Iran's Guardian Council starts vetting presidential election hopefuls
Iran Press TV
Sun Apr 16, 2017 12:54PM
Iran's Guardian Council has started the process of auditing the credentials of the nominees, who have registered to run in the forthcoming 12th presidential election, the body's spokesman says.
"According to the Constitution, the Guardian Council has a five-day [deadline] to examine the qualifications of the hopefuls and announce [the results]," Abbas Ali Kadkhodaei said on Sunday.
He added that the central election monitoring committee had started its work as of today, adding that the Constitution allows the Guardian Council to extend the vetting process for another five days.
His comments come as the five-day registration process for the 12th presidential election ended on Saturday.
At the end of the fifth and final day of the registration process, the head of the Interior Ministry's Election Office, Ali Asghar Ahmadi, said a total of 1,636 individuals, including 137 women, had registered to run in the upcoming presidential election.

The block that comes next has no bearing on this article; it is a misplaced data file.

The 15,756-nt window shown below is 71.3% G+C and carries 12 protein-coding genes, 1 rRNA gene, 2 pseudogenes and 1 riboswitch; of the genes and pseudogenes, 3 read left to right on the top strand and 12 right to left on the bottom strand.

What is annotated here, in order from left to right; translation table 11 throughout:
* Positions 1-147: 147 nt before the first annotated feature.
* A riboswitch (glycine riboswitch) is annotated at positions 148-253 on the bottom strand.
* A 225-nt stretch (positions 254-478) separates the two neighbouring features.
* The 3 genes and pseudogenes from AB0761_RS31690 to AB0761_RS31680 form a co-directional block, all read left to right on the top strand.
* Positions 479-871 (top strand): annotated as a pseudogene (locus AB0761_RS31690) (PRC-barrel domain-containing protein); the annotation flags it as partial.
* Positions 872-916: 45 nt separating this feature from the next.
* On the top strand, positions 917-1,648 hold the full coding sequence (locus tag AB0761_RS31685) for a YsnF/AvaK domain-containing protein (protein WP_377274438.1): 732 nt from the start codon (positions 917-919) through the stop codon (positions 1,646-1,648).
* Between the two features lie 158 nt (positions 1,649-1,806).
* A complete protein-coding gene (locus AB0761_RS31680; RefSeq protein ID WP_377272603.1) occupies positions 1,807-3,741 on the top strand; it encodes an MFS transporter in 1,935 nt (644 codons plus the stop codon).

Campaigning for the presidential election will begin two weeks before the vote.
Iran will simultaneously hold the 12th presidential election and the 5th City and Village Councils Elections on May 19.
Observers predict a high turnout in the election in which voters will pick a president for a four-year term.
Hopefuls' qualifications non-negotiable: Kadkhodaei
Speaking in a television show on Saturday night, Kadkhodaei said the qualifications of the hopefuls were not a negotiable issue and the Guardian Council would not accept any recommendations in this regard.
He added, however, that the council can revise its decision concerning a candidate within a legal time frame based on information given to the body by reliable authorities.
The Guardian Council's spokesman also added that the vetting results for hopefuls in every election only applied to that specific round of polls and could not be extrapolated to other terms.
Earlier on Saturday, Kadkhodaei had told reporters that many of the registered hopefuls would "certainly" be disqualified.
He added that the presidential post is a "very important" position and the country's Constitution has very clearly set out the conditions for the assumption of the office.
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